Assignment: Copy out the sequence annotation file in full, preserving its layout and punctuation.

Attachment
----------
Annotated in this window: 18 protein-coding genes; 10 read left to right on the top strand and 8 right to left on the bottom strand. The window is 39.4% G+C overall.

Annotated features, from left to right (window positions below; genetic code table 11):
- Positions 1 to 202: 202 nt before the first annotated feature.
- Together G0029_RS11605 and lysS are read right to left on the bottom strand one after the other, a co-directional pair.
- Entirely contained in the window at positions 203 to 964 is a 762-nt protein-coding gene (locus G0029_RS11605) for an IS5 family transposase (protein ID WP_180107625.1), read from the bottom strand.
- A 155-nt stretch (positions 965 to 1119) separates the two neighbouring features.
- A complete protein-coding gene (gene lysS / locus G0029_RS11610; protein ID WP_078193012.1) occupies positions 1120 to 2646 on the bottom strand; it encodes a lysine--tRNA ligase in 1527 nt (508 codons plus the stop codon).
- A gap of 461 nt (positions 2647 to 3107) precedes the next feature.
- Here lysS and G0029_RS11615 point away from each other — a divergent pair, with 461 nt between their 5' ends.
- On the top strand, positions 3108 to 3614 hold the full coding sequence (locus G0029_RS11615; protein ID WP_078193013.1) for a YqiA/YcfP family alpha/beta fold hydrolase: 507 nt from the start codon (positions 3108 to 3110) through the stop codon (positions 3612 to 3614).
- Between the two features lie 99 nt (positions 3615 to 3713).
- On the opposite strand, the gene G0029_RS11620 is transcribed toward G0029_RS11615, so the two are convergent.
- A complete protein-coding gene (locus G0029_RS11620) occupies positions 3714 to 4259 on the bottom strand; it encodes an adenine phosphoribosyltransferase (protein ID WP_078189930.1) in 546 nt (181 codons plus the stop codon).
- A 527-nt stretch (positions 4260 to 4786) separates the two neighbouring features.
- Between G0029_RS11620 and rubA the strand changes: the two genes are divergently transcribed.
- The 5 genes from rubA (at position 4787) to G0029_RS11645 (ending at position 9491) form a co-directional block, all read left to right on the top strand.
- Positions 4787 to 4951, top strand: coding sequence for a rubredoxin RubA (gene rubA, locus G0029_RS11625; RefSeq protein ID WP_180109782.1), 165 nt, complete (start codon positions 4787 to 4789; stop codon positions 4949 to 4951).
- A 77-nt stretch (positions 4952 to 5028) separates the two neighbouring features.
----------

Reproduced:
Annotated in this window: 18 protein-coding genes; 10 read left to right on the top strand and 8 right to left on the bottom strand. The window is 39.4% G+C overall.

Annotated features, from left to right (window positions below; genetic code table 11):
- Positions 1 to 202: 202 nt before the first annotated feature.
- Together G0029_RS11605 and lysS are read right to left on the bottom strand one after the other, a co-directional pair.
- Entirely contained in the window at positions 203 to 964 is a 762-nt protein-coding gene (locus G0029_RS11605) for an IS5 family transposase (protein ID WP_180107625.1), read from the bottom strand.
- A 155-nt stretch (positions 965 to 1119) separates the two neighbouring features.
- A complete protein-coding gene (gene lysS / locus G0029_RS11610; protein ID WP_078193012.1) occupies positions 1120 to 2646 on the bottom strand; it encodes a lysine--tRNA ligase in 1527 nt (508 codons plus the stop codon).
- A gap of 461 nt (positions 2647 to 3107) precedes the next feature.
- Here lysS and G0029_RS11615 point away from each other — a divergent pair, with 461 nt between their 5' ends.
- On the top strand, positions 3108 to 3614 hold the full coding sequence (locus G0029_RS11615; protein ID WP_078193013.1) for a YqiA/YcfP family alpha/beta fold hydrolase: 507 nt from the start codon (positions 3108 to 3110) through the stop codon (positions 3612 to 3614).
- Between the two features lie 99 nt (positions 3615 to 3713).
- On the opposite strand, the gene G0029_RS11620 is transcribed toward G0029_RS11615, so the two are convergent.
- A complete protein-coding gene (locus G0029_RS11620) occupies positions 3714 to 4259 on the bottom strand; it encodes an adenine phosphoribosyltransferase (protein ID WP_078189930.1) in 546 nt (181 codons plus the stop codon).
- A 527-nt stretch (positions 4260 to 4786) separates the two neighbouring features.
- Between G0029_RS11620 and rubA the strand changes: the two genes are divergently transcribed.
- The 5 genes from rubA (at position 4787) to G0029_RS11645 (ending at position 9491) form a co-directional block, all read left to right on the top strand.
- Positions 4787 to 4951, top strand: coding sequence for a rubredoxin RubA (gene rubA, locus G0029_RS11625; RefSeq protein ID WP_180109782.1), 165 nt, complete (start codon positions 4787 to 4789; stop codon positions 4949 to 4951).
- A 77-nt stretch (positions 4952 to 5028) separates the two neighbouring features.